Reverend Libby Lane has been named as the first woman bishop in the Church of England. She is to be elevated to the Bishop of Stockport 20 years after the first women were ordained as Church of England priests.
It ends 40 years of wrangling within the church and comes four weeks after it finally enacted the changes to canon law necessary to allow the appointment, according to a report on sksynews.
The Archbishop of Canterbury, the Most Rev Justin Welby, previously said that the church was starting “a completely new phase of our existence” and estimated half of bishops could be women within 10 to 15 years.
He said: “It depends how quickly people retire or die, I rather hope they retire and have a long and healthy retirement. It has got to be ten years, allowing for the fact that men will be nominated to some sees as well, and it could be longer.” It is expected new legislation will be announced on Thursday which will allow women bishops to be fast-tracked into the House of Lords. Twenty-six Anglican bishops are allowed to sit in the upper chamber and it is hoped the first woman will take her position before the General Election in May.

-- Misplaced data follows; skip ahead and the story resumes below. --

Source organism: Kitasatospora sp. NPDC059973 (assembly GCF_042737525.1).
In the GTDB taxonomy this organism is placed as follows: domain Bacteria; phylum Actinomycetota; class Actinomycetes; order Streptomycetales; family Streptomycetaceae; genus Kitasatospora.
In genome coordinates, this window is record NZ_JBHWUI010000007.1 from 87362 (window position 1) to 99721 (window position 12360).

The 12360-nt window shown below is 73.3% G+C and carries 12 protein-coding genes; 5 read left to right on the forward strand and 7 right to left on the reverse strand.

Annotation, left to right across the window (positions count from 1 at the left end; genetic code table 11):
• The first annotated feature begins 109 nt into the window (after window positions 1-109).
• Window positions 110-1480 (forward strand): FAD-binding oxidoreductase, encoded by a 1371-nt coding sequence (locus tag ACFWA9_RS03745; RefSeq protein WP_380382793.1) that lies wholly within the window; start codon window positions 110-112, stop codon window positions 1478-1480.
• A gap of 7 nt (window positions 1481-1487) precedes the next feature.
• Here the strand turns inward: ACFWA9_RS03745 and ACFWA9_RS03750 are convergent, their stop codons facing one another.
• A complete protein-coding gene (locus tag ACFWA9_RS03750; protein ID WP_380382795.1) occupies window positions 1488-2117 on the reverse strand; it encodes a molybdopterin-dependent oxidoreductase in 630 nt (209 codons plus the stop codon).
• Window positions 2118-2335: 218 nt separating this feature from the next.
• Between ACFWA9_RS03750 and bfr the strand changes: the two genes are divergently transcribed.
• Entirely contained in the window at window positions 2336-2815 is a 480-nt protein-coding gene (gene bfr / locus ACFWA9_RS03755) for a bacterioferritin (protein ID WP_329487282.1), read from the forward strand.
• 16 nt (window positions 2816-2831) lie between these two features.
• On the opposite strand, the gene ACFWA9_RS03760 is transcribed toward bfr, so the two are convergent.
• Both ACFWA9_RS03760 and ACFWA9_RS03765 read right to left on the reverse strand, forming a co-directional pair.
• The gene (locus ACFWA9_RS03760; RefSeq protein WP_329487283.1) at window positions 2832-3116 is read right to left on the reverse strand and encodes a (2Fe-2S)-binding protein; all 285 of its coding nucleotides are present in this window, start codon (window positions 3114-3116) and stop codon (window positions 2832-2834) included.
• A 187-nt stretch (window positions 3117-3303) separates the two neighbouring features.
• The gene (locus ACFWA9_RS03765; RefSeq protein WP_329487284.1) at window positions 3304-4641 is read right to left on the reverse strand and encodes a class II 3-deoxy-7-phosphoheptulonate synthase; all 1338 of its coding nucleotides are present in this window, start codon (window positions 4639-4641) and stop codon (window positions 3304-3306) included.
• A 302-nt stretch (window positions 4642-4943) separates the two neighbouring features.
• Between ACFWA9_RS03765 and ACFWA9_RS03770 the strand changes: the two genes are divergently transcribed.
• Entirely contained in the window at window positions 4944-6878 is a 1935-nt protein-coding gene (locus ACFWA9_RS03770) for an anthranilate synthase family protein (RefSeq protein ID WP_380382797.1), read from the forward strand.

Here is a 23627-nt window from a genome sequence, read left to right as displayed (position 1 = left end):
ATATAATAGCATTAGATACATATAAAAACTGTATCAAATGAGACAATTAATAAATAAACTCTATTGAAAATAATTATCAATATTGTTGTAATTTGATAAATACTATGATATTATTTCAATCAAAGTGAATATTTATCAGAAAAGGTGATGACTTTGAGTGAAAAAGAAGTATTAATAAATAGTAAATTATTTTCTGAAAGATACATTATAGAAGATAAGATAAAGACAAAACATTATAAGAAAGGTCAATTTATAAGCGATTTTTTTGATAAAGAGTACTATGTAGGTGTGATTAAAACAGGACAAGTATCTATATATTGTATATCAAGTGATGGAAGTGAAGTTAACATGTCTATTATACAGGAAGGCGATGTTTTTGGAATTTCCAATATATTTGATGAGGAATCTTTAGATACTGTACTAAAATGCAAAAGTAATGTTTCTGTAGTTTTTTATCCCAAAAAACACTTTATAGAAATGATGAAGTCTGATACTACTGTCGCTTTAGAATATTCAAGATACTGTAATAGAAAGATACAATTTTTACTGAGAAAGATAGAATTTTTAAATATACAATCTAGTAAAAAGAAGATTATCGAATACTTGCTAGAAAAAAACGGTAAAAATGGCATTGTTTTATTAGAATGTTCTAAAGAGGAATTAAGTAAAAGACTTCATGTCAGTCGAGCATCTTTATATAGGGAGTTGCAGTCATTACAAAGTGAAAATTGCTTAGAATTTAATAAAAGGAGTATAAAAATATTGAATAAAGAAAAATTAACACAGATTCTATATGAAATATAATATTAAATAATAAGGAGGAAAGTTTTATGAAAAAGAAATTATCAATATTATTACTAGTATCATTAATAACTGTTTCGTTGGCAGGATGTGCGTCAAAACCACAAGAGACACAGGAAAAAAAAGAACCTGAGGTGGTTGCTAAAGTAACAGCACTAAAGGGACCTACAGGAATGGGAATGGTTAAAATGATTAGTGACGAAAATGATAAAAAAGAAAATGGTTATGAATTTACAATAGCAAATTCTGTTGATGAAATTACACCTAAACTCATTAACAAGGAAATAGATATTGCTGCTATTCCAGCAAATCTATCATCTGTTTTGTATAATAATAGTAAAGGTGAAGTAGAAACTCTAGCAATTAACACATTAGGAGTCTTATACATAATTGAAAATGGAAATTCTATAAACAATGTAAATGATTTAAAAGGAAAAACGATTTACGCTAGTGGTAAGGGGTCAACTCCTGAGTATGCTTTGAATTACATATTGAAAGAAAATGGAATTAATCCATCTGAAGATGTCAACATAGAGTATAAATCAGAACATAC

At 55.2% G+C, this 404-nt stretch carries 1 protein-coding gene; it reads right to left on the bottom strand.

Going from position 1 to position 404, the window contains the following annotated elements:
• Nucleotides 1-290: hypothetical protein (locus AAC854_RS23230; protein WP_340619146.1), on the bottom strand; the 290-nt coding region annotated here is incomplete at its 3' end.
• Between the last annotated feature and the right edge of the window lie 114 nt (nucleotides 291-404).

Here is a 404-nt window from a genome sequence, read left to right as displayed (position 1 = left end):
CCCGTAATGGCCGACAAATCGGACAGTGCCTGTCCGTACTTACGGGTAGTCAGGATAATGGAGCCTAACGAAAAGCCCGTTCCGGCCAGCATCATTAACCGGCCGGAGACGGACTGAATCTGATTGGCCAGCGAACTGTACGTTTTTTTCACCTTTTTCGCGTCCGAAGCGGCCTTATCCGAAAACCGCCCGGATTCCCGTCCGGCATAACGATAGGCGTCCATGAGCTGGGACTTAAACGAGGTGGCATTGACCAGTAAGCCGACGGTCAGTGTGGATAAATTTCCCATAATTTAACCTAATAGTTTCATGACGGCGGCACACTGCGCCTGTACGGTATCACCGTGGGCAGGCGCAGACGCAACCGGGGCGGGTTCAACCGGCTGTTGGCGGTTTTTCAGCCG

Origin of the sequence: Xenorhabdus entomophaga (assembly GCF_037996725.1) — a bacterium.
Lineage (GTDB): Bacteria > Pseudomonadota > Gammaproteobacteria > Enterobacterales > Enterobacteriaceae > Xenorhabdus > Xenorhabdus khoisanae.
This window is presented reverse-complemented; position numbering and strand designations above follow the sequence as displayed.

The issue of women becoming bishops was first voted on by the General Synod in 1975. It was concluded that there was “no fundamental objection” to the ordination of women to the priesthood. However, the first motion failed in 1978. In 1985 a vote allowed women to become deacons but it was not until 1992 the General Synod voted to allow women priests – the first 1,500 were ordained in 1994.